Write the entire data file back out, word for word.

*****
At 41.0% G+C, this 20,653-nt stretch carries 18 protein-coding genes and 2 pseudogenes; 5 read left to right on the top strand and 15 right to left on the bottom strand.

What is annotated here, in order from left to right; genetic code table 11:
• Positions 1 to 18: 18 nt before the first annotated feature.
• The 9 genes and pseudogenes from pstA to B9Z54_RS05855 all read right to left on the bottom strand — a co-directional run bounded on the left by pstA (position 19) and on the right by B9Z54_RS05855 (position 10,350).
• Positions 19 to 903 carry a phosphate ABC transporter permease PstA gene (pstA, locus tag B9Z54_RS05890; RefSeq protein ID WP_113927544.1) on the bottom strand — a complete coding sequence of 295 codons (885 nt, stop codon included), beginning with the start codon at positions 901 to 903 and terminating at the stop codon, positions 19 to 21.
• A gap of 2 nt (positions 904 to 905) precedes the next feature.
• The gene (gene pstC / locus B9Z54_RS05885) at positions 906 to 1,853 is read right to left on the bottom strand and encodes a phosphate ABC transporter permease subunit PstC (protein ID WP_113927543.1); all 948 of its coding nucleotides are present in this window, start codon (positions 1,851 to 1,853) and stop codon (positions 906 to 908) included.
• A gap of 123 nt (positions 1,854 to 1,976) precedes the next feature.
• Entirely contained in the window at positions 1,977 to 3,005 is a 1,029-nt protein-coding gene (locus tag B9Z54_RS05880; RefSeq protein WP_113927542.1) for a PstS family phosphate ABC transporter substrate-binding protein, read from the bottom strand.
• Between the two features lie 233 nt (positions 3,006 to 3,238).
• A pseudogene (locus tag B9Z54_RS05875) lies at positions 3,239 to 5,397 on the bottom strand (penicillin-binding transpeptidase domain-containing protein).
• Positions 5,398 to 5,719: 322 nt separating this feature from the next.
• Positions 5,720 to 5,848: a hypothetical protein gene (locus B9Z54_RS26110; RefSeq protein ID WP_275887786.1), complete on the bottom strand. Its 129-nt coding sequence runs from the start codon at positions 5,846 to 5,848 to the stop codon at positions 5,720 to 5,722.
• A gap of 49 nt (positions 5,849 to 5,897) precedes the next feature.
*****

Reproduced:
At 41.0% G+C, this 20,653-nt stretch carries 18 protein-coding genes and 2 pseudogenes; 5 read left to right on the top strand and 15 right to left on the bottom strand.

What is annotated here, in order from left to right; genetic code table 11:
• Positions 1 to 18: 18 nt before the first annotated feature.
• The 9 genes and pseudogenes from pstA to B9Z54_RS05855 all read right to left on the bottom strand — a co-directional run bounded on the left by pstA (position 19) and on the right by B9Z54_RS05855 (position 10,350).
• Positions 19 to 903 carry a phosphate ABC transporter permease PstA gene (pstA, locus tag B9Z54_RS05890; RefSeq protein ID WP_113927544.1) on the bottom strand — a complete coding sequence of 295 codons (885 nt, stop codon included), beginning with the start codon at positions 901 to 903 and terminating at the stop codon, positions 19 to 21.
• A gap of 2 nt (positions 904 to 905) precedes the next feature.
• The gene (gene pstC / locus B9Z54_RS05885) at positions 906 to 1,853 is read right to left on the bottom strand and encodes a phosphate ABC transporter permease subunit PstC (protein ID WP_113927543.1); all 948 of its coding nucleotides are present in this window, start codon (positions 1,851 to 1,853) and stop codon (positions 906 to 908) included.
• A gap of 123 nt (positions 1,854 to 1,976) precedes the next feature.
• Entirely contained in the window at positions 1,977 to 3,005 is a 1,029-nt protein-coding gene (locus tag B9Z54_RS05880; RefSeq protein WP_113927542.1) for a PstS family phosphate ABC transporter substrate-binding protein, read from the bottom strand.
• Between the two features lie 233 nt (positions 3,006 to 3,238).
• A pseudogene (locus tag B9Z54_RS05875) lies at positions 3,239 to 5,397 on the bottom strand (penicillin-binding transpeptidase domain-containing protein).
• Positions 5,398 to 5,719: 322 nt separating this feature from the next.
• Positions 5,720 to 5,848: a hypothetical protein gene (locus B9Z54_RS26110; RefSeq protein ID WP_275887786.1), complete on the bottom strand. Its 129-nt coding sequence runs from the start codon at positions 5,846 to 5,848 to the stop codon at positions 5,720 to 5,722.
• A gap of 49 nt (positions 5,849 to 5,897) precedes the next feature.